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Breeds We Love

Cleveland Bays

16 June 2016

Cleveland Bays

When I returned to riding as an adult, I was smitten with the world of dressage. I wanted to immediately go out and purchase a Warmblood and start competing. At the time, I had a very wise friend who gave me a lesson on her Elementary dressage horse. Monty was a magnificent Cleveland Bay, and he quickly pointed out that I needed many more lessons under my belt before I would be riding a dressage test. I still remember my friend exasperatedly shouting, “outside rein, outside rein!”

Ever since, I’ve been a big fan of the Cleveland Bay – a rare breed in Australia – and have enthusiastically followed the progress of any I saw out and about locally. Luckily, the Cleveland Bay Horse Society of Australasia is a really active promotional group, and I’ve been able to satisfy my curiosity about the breed through President, Brenda Boaden.

Brenda told me that 701 crossbred horses have been entered into the Australian Studbook since the beginning of the Society, 41 years ago. In addition to this, 61 purebreds have been registered with the Society — most of these are also registered with the Cleveland Bay Horse Society (UK). Of these horses it is believed around 200 may be alive in Australia today.

Despite being Britain’s oldest breed of horse – Her Majesty the Queen is a breeder – there are only small numbers of Cleveland Bays throughout the world. The breed was named after the Cleveland district of Yorkshire.

The Cleveland Bay is a muscular horse who, as the name suggests, must be bay with black points, i.e. black legs, a black mane and a black tail. The breed standard indicates that Cleveland Bays should stand 16-16.2hh. However, Brenda explained that there are a few horses that are around 15.2hh and that they are not actually a ‘heavy horse’. “The Cleveland Bay is quite a light horse with clean legs that have little feathering,” Brenda said.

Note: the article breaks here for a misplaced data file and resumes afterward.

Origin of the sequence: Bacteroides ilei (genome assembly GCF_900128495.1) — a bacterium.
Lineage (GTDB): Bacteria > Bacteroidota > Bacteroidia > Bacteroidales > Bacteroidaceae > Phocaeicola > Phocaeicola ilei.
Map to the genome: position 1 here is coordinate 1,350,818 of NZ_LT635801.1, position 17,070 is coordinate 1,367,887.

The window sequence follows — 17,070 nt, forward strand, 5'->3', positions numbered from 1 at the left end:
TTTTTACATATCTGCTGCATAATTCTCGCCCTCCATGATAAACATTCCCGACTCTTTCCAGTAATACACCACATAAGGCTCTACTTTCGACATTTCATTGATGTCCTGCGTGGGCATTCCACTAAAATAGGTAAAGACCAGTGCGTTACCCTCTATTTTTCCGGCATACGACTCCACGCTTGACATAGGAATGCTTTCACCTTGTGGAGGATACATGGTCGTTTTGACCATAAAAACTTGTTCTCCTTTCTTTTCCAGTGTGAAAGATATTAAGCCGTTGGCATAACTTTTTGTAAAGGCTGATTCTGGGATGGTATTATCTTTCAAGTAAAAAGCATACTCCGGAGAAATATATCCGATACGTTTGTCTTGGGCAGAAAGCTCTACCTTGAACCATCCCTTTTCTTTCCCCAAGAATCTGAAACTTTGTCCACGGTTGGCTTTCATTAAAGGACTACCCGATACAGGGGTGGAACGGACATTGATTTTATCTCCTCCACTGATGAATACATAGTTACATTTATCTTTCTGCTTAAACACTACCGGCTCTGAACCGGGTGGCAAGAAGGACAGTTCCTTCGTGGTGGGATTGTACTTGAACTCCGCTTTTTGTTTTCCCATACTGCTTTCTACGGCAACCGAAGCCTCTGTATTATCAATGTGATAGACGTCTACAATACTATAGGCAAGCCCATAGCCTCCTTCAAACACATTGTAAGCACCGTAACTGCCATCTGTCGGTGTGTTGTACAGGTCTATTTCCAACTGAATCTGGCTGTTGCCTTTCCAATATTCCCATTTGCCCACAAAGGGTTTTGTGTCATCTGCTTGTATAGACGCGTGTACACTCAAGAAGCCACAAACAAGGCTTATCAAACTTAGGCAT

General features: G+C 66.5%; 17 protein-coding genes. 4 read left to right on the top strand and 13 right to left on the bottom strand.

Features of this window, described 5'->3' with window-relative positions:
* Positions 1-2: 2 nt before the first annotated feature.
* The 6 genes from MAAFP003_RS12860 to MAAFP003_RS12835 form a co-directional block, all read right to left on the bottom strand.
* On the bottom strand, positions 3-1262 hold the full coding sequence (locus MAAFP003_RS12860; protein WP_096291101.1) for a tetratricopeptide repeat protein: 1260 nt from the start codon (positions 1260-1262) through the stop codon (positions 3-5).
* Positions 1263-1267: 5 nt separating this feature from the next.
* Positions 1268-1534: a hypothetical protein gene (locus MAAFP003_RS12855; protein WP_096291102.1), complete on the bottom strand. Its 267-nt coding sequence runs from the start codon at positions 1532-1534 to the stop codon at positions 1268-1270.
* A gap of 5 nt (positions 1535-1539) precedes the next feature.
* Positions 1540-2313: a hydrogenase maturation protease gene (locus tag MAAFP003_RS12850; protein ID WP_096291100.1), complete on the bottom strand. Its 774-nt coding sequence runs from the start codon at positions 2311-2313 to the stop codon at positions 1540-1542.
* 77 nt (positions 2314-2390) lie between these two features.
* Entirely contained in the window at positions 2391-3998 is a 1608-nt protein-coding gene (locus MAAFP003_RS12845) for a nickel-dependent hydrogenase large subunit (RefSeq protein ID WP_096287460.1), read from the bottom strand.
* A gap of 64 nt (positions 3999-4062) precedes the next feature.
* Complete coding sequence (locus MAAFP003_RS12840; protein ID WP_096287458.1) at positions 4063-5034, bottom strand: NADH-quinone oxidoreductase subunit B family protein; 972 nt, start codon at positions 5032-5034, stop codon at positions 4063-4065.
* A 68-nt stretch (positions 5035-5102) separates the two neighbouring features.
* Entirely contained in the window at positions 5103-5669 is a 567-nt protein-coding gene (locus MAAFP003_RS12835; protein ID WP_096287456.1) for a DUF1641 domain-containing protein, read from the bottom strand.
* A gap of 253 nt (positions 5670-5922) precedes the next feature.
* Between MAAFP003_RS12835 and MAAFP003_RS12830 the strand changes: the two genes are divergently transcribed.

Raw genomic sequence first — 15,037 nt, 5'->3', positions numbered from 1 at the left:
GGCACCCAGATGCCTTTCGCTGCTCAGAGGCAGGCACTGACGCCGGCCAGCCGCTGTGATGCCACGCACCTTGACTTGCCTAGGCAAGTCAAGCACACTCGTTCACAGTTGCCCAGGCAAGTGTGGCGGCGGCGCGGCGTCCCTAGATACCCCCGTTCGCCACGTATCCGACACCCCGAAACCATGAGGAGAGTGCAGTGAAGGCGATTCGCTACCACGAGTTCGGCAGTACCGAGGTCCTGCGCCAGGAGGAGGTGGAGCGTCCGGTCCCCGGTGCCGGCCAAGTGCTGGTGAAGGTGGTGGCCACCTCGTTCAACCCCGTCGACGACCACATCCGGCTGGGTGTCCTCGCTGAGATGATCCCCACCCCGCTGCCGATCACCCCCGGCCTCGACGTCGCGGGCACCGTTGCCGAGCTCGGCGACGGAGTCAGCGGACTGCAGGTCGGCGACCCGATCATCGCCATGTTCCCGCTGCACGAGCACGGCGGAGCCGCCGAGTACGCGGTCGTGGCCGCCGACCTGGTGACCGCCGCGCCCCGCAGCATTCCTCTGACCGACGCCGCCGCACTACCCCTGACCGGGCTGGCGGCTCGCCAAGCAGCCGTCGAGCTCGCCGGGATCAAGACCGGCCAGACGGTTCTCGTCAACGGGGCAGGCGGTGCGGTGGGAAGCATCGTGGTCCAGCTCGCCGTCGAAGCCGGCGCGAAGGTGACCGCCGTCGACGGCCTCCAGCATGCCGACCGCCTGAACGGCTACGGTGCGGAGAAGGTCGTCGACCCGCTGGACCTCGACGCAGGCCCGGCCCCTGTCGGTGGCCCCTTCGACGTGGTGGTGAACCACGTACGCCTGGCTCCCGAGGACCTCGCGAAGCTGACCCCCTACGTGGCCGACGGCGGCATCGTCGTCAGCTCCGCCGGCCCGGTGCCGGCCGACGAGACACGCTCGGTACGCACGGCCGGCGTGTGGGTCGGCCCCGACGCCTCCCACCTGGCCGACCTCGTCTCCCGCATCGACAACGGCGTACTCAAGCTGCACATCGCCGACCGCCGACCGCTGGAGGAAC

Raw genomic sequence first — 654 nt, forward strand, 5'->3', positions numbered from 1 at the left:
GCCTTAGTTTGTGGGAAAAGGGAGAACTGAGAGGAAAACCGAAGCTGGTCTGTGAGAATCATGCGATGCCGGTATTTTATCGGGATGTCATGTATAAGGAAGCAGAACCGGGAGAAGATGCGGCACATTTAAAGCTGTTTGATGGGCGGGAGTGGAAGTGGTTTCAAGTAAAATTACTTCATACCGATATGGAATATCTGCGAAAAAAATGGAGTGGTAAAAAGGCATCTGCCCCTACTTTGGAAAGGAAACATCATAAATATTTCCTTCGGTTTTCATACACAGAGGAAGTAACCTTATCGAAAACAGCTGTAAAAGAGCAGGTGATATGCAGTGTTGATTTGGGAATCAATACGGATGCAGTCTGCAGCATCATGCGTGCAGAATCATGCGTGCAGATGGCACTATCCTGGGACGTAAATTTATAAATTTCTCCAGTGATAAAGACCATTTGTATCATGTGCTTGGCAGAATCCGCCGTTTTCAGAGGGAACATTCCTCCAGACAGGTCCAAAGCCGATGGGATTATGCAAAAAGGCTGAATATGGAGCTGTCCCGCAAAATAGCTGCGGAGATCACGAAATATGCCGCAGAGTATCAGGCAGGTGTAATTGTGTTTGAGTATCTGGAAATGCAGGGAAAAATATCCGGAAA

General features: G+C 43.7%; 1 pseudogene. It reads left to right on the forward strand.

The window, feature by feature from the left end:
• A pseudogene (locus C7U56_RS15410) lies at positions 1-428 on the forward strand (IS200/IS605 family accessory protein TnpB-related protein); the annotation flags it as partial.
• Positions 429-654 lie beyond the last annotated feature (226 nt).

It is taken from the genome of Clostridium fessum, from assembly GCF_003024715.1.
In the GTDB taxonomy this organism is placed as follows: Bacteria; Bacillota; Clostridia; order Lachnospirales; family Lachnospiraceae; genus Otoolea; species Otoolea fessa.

Brenda then educated me on a few home truths about Cleveland Bays, including that they are an exceptionally long living breed. In fact, a partbred Cleveland Bay holds the oldest horse record — Old Billy lived until the verified age of 62 years!

Soundness is another positive characteristic of the breed. According to Brenda, Cleveland Bays have great bone and feet — their blue hooves rarely need to be shod. “I have not shod a horse in my eleven years of breeding Cleveland Bays!” Brenda explained. She works her stallion, Tregoyd Topper, on the road 3 times per week and he’s never required shoes.

In fact, Brenda believes that Cleveland Bays are the most economical large horse that you could own. “They have low cost feet and low cost feeding — they don’t require grain or high energy diets as they are a native warmblooded horse with the constitution of a pony,” she said.

I asked Brenda what sort of rider purchases a Cleveland Bay. She candidly answered, “any rider who wants a horse that can turn his hoof to anything and is easy to keep”. She went on to say that Cleveland Bays suit a rider with knowledge who wants a sane, trainable horse.

“When they are young they best suit an experienced person as they are so trainable; they should have correct education,” Brenda said. “In their older years they make the best schoolmasters for our young and talented riders – they are wonderful horses to teach, give confidence and take them to the top. There are many examples of this in dressage, eventing and showjumping,”

Brenda herself has competed her Cleveland Bays in the Prince Philip Mounted Games, as well as barrel racing, sheep and cattle work. She believes the breed to excel in anything that requires a true, straight-moving horse that can hold a rhythm. “They’re quicker than you would expect,” she added. “A true working partner.”

“One of our horses is currently enjoying work in archery and jousting. Vaulting is another common one they are super at as they are a horse that holds a natural rhythm. Western riding, cutting and clay pigeon shooting are some other disciplines you’ll find the breed excelling in.”

I prompted Brenda to reveal one thing about Cleveland Bays that riders might be surprised to hear. She quickly responded, “The bond they form with their ‘person’. My three Cleveland Bay girls would all walk over hot coals for me if I asked them to.”

According to Brenda, they are also highly trainable and willing horses. “Mine have all been as honest as the day is long. In my last lesson the instructor was blown away by my stallion’s willingness despite my error. He just wanted to do what I asked and when I did, he did it without fuss,” she said.

To find out more about the Cleveland Bay breed visit the Cleveland Bay Horse Society of Australasia’s website or Facebook page.


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